• Sending things to the past to save the future = The Terminator franchise (and Harlan Ellison's Soldier primarily please don't sue me Harlan!!!).
  • Using the past to save the future = John Varley's short story Air Raid and the subsequent movie Millennium, which also reminded me of The Last Mimzy due to its unorthodox effects and ugly, muted pallette.
  • Children targeted by peculiar force =
    John Wyndham's Chocky, as well as the kids’ TV show from the 80s, which also featured tunnel effects and crystal shapes.
  • Children taught to use advanced technology during dreams = Explorers, which was one of my favourite films when younger.
  • Humanity transformed to a higher state of being thanks to powers that appear to be paranormal = Phenomenon, one of the most New Age movies ever made.
  • Future jeopardised by the death of the world soul = Final Fantasy - The Spirits Within, as well as the seventh installment of the game that inspired the movie.
  • Future society as utopian, peaceful land of plenty = Star Trek.

  • Well, there are lots of examples of utopian sci fi, but that's the one that sprang to mind, mostly because The Last Mimzy is filled with the kind of New Age sentiment and imagery beloved of the more extreme Star Trek fans, the ones who believe Gene Roddenberry was providing a template for humanity to live by (similar to the goals of Scientology, though without the Church and the structure and financial power). The film definitely posits that we will one day be saved by the potential of the human race (a potential which is contained within an object of such unbelievable sentimental significance that it threatens to drown the movie in a sea of cynicism from the more sceptical viewer, but I'll get to that soon), and living in a utopian society that makes Roddenberry's vision look like Baltimore in The Wire, but prior to that it has to cast us as lost souls missing out on realising our full potential, and it leads to some amazing anvillicious moments.

    Shaye and his writers Bruce Joel Rubin and Toby Emmerich (from a screen story by Carol Skilken and J.M. Barrie fan James V. Hart) go to great lengths to show us how the modern world is in the process of enormous FAIL. Metal detectors erected in schools, kids using technology to cheat at exams, a populace disassociated form itself; it's horrible! Except not really. My favourite shot is of a bus full of people ignoring each other because they're listening to iPods, texting, typing on laptops, and playing PSPs (which appear throughout, though I can imagine Sony is really pissed at how the machine is used as a symbol of youth corruption). I weep for humanity!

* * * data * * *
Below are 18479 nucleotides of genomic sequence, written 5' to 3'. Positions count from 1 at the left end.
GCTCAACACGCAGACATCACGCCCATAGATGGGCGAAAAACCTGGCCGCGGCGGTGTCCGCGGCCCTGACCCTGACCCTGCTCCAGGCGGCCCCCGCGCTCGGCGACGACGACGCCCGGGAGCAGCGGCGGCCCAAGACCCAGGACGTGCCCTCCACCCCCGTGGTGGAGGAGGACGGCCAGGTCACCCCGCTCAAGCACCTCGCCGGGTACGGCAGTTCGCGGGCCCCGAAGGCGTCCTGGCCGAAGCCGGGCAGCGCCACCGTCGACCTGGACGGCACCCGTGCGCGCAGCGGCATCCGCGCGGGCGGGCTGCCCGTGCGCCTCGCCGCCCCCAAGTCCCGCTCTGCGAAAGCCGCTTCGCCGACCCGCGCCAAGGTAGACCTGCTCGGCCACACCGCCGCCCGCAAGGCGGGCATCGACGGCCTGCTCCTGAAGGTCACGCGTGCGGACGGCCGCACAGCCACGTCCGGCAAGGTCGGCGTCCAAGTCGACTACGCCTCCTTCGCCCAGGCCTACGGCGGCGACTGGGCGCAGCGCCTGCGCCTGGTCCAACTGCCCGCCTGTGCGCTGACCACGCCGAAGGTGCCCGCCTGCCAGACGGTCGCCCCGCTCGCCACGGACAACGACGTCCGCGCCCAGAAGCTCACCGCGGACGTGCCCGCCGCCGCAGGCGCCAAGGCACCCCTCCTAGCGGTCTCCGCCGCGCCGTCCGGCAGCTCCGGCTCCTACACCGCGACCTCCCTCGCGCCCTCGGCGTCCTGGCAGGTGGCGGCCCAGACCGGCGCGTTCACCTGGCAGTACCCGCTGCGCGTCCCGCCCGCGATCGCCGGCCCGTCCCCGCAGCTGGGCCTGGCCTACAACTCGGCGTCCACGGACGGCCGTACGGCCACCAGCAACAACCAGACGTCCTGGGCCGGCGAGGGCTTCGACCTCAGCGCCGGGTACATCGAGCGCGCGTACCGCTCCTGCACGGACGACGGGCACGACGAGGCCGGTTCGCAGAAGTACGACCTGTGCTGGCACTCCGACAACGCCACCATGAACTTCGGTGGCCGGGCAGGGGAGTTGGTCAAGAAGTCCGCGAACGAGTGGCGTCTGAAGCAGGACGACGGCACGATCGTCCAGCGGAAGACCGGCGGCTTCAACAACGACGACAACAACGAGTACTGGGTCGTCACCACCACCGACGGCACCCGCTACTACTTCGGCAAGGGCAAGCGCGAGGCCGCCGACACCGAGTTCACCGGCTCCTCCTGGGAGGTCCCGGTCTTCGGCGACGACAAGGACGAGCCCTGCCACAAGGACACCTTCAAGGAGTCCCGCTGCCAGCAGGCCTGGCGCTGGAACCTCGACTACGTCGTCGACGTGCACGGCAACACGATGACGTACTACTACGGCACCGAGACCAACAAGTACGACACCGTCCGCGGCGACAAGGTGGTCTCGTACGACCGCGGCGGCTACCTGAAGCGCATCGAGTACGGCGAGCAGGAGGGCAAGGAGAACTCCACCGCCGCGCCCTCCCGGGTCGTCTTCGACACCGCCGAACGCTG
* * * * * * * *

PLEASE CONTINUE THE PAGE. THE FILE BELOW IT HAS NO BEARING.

Except that might work in an idyllic area like the one this film is set in (the outskirts of Seattle and some lovely looking areas of British Columbia), but everywhere else, there is no way people want to be talking on the bus. Just a couple of days ago, while trying to get home and read a book I was really interested in, I had to wait for the driver to argue with a guy who crashed into our vehicle, and then bitch at some passengers who had a go at him a bit later. There was no one on that bus I wanted to talk to. Yay distractions that stop me from having to communicate with my fellow man who are often quite hostile and unpleasant!

    After setting up this horrible world of soullessness, we are introduced to our two protagonists, Noah and Emma Wilder, played by Chris O'Neil and Rhiannon Leigh Wryn. He's older and is truly obnoxious and nasty, she's cutesy and innocent and cloying. Noah is a pretty unpleasant kid at the start, deep in an existential fugue so powerful he lashes out at everything around him, hating himself and his life, cutting himself off from everyone by incessantly playing evil computer games, and picking on his sister. By the end he is a little hero helping to save humanity, but in the early stages he is tough to associate with. That's fine. I get what the goal was there, but showing him using games to cut himself off from everyone else is a bit rich coming from a film co-written and directed by men whose company, New Line, licences out its film properties to gaming companies for adaptation. Perhaps Shaye resents this, and doesn't want the money. If so, it's news to Peter Jackson. As you can see, I had trouble reconciling the nature of the filmmakers and the message they were trying to sell.

    The kids are taken to a beach house by their mother, Jo (played by Joely Richardson), while their father David (played by Timothy Hutton), can't make it because his law job keeps him from spending time with his kids blah blah, While playing on a beach they find the mysterious box sent from the future by the scientist. Inside it are weird mineral artifacts, a blue blob thing (which I thought would come to life and start interacting with the kids, though it thankfully doesn't), and a toy rabbit that talks to Emma and educates her. Noah fixates upon a slab of green crystal, which his mother only sees as a rock. Oh adults, your wonderless minds are impermeable as steel!